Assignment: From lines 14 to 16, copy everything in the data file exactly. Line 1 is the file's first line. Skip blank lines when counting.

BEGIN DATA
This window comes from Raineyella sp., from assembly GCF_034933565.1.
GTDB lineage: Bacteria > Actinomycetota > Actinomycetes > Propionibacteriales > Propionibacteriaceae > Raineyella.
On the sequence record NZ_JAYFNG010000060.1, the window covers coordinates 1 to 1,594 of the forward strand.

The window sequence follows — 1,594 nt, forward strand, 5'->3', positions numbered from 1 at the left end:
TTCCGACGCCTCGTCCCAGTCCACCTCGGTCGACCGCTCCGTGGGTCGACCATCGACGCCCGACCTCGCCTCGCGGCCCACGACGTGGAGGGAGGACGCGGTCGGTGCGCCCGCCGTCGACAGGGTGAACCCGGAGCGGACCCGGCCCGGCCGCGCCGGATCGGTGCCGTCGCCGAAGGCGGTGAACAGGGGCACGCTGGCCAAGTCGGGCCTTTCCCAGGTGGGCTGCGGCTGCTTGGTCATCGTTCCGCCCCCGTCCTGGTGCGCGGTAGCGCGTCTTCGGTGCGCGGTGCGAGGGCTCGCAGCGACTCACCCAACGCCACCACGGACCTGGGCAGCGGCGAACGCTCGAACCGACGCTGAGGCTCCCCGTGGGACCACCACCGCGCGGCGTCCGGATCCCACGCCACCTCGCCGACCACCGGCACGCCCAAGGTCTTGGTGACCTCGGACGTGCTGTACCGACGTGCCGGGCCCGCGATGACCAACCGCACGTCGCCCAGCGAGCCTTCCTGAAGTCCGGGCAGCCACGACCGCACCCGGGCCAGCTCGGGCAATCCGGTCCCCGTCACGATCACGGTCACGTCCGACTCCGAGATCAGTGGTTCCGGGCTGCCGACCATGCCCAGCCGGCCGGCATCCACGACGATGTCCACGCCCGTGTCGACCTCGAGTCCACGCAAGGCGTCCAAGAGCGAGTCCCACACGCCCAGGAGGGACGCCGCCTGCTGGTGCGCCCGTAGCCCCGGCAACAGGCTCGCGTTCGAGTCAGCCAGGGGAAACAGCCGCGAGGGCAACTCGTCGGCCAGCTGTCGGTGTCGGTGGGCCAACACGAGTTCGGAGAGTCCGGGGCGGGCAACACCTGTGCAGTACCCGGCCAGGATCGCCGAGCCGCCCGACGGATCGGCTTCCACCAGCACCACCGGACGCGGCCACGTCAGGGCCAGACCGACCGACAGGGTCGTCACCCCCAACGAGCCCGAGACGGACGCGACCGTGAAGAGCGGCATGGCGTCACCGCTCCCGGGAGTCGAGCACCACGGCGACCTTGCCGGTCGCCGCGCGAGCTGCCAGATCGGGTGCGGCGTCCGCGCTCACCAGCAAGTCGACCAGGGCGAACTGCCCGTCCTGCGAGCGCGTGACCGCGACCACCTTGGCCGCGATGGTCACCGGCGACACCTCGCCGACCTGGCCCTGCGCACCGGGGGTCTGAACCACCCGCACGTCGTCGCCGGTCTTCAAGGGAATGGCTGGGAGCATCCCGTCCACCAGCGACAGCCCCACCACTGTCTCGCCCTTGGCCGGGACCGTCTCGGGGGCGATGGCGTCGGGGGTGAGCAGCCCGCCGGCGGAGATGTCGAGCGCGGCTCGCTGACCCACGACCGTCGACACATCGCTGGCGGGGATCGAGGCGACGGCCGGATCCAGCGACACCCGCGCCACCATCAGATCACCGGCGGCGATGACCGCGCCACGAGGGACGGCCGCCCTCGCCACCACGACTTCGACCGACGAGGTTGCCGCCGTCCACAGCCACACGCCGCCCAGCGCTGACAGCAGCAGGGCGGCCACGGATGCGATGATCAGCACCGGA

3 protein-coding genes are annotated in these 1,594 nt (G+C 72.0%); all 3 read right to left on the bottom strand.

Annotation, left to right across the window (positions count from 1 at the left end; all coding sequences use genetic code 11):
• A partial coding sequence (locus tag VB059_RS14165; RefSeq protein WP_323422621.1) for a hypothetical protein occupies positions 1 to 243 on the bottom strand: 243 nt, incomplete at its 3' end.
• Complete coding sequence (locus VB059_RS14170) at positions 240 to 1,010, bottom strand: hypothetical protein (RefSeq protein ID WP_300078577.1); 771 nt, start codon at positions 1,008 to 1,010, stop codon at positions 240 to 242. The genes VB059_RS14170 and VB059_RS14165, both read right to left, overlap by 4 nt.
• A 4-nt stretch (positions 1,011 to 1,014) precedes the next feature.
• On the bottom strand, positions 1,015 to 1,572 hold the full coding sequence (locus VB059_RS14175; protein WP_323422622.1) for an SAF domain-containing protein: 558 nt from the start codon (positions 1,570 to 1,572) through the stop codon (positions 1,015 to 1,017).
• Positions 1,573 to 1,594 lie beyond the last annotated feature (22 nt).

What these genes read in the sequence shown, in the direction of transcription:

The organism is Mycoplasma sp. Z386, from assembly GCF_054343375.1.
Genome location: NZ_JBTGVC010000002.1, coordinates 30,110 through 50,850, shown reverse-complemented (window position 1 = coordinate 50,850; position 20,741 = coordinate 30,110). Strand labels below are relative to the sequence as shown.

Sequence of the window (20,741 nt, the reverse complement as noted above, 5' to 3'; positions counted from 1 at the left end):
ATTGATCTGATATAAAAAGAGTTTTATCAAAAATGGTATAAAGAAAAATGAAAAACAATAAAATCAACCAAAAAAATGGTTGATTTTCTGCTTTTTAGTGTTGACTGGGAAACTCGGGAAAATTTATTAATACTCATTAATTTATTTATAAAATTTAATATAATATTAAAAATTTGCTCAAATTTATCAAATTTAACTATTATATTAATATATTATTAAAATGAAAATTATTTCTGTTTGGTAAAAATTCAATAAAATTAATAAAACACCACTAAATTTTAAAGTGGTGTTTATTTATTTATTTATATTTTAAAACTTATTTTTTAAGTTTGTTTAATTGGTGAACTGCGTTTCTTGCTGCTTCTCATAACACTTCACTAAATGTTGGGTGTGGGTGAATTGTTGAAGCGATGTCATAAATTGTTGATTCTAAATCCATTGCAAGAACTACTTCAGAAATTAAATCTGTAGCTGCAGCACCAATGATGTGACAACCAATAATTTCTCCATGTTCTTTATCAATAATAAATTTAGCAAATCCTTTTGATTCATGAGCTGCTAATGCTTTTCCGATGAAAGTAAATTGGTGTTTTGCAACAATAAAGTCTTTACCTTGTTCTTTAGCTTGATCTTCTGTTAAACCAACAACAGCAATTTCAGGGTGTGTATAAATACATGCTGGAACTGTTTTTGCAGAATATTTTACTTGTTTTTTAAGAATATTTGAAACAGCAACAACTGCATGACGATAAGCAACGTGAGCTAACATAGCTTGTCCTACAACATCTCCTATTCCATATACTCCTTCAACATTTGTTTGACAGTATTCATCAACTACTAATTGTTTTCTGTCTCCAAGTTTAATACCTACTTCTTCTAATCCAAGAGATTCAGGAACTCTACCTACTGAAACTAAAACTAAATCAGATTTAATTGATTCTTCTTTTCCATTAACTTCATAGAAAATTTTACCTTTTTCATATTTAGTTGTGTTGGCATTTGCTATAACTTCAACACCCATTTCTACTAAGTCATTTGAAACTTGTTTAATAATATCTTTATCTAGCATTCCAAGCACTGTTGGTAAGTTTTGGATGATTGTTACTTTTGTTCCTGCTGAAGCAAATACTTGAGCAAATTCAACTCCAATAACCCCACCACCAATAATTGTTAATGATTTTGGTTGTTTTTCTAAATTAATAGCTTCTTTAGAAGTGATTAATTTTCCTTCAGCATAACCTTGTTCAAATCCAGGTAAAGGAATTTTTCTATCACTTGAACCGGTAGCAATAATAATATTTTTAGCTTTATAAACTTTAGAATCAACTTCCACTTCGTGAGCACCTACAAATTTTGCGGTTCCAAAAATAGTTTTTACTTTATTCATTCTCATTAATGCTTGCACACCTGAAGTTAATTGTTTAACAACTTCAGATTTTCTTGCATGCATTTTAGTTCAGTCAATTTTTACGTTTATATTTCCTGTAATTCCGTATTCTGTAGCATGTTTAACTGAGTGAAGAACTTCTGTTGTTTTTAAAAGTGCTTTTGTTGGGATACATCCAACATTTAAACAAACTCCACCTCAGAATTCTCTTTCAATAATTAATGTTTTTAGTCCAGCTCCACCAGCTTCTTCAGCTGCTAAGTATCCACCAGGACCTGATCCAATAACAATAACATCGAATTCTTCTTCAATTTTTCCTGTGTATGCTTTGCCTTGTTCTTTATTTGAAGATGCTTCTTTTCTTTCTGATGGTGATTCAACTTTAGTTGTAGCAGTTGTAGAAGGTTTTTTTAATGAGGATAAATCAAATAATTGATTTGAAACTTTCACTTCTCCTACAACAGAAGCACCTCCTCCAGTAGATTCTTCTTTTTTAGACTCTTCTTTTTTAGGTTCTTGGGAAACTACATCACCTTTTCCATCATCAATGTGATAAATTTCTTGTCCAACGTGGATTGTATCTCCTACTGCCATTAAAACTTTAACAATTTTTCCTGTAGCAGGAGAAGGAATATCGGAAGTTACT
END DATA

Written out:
The organism is Mycoplasma sp. Z386, from assembly GCF_054343375.1.
Genome location: NZ_JBTGVC010000002.1, coordinates 30,110 through 50,850, shown reverse-complemented (window position 1 = coordinate 50,850; position 20,741 = coordinate 30,110). Strand labels below are relative to the sequence as shown.

Sequence of the window (20,741 nt, the reverse complement as noted above, 5' to 3'; positions counted from 1 at the left end):